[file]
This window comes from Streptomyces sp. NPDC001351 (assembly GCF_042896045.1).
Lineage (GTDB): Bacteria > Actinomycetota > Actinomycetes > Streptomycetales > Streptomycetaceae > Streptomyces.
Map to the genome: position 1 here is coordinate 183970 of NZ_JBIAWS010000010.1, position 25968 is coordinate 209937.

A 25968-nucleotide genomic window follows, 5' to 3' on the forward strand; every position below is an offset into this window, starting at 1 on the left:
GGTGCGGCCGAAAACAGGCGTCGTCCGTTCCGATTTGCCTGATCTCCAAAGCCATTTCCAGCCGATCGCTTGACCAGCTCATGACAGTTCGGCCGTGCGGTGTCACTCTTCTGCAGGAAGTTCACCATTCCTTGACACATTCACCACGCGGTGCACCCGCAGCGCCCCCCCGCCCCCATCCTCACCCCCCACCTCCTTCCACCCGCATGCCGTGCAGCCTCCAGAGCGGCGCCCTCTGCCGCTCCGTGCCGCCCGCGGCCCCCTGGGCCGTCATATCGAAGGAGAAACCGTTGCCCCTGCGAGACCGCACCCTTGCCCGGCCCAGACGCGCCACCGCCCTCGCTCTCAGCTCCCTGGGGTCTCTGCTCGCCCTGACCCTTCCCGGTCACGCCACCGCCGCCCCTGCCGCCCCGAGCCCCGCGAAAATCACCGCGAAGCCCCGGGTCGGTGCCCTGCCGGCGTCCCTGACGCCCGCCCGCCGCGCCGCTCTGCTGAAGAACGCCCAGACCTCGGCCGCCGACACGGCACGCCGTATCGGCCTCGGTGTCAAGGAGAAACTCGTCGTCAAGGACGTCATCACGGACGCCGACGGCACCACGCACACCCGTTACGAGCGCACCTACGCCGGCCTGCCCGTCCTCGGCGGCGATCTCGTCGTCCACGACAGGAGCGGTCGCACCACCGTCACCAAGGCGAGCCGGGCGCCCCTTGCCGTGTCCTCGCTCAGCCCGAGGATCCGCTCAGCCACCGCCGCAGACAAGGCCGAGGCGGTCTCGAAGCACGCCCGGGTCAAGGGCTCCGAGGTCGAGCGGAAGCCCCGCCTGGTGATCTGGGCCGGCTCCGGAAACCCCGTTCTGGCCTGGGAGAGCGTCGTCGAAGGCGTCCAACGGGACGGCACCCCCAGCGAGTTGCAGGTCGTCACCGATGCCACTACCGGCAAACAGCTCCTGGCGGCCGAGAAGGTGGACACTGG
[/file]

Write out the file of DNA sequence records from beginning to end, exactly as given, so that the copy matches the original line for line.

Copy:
This window comes from Streptomyces sp. NPDC001351 (assembly GCF_042896045.1).
Lineage (GTDB): Bacteria > Actinomycetota > Actinomycetes > Streptomycetales > Streptomycetaceae > Streptomyces.
Map to the genome: position 1 here is coordinate 183970 of NZ_JBIAWS010000010.1, position 25968 is coordinate 209937.

A 25968-nucleotide genomic window follows, 5' to 3' on the forward strand; every position below is an offset into this window, starting at 1 on the left:
GGTGCGGCCGAAAACAGGCGTCGTCCGTTCCGATTTGCCTGATCTCCAAAGCCATTTCCAGCCGATCGCTTGACCAGCTCATGACAGTTCGGCCGTGCGGTGTCACTCTTCTGCAGGAAGTTCACCATTCCTTGACACATTCACCACGCGGTGCACCCGCAGCGCCCCCCCGCCCCCATCCTCACCCCCCACCTCCTTCCACCCGCATGCCGTGCAGCCTCCAGAGCGGCGCCCTCTGCCGCTCCGTGCCGCCCGCGGCCCCCTGGGCCGTCATATCGAAGGAGAAACCGTTGCCCCTGCGAGACCGCACCCTTGCCCGGCCCAGACGCGCCACCGCCCTCGCTCTCAGCTCCCTGGGGTCTCTGCTCGCCCTGACCCTTCCCGGTCACGCCACCGCCGCCCCTGCCGCCCCGAGCCCCGCGAAAATCACCGCGAAGCCCCGGGTCGGTGCCCTGCCGGCGTCCCTGACGCCCGCCCGCCGCGCCGCTCTGCTGAAGAACGCCCAGACCTCGGCCGCCGACACGGCACGCCGTATCGGCCTCGGTGTCAAGGAGAAACTCGTCGTCAAGGACGTCATCACGGACGCCGACGGCACCACGCACACCCGTTACGAGCGCACCTACGCCGGCCTGCCCGTCCTCGGCGGCGATCTCGTCGTCCACGACAGGAGCGGTCGCACCACCGTCACCAAGGCGAGCCGGGCGCCCCTTGCCGTGTCCTCGCTCAGCCCGAGGATCCGCTCAGCCACCGCCGCAGACAAGGCCGAGGCGGTCTCGAAGCACGCCCGGGTCAAGGGCTCCGAGGTCGAGCGGAAGCCCCGCCTGGTGATCTGGGCCGGCTCCGGAAACCCCGTTCTGGCCTGGGAGAGCGTCGTCGAAGGCGTCCAACGGGACGGCACCCCCAGCGAGTTGCAGGTCGTCACCGATGCCACTACCGGCAAACAGCTCCTGGCGGCCGAGAAGGTGGACACTGG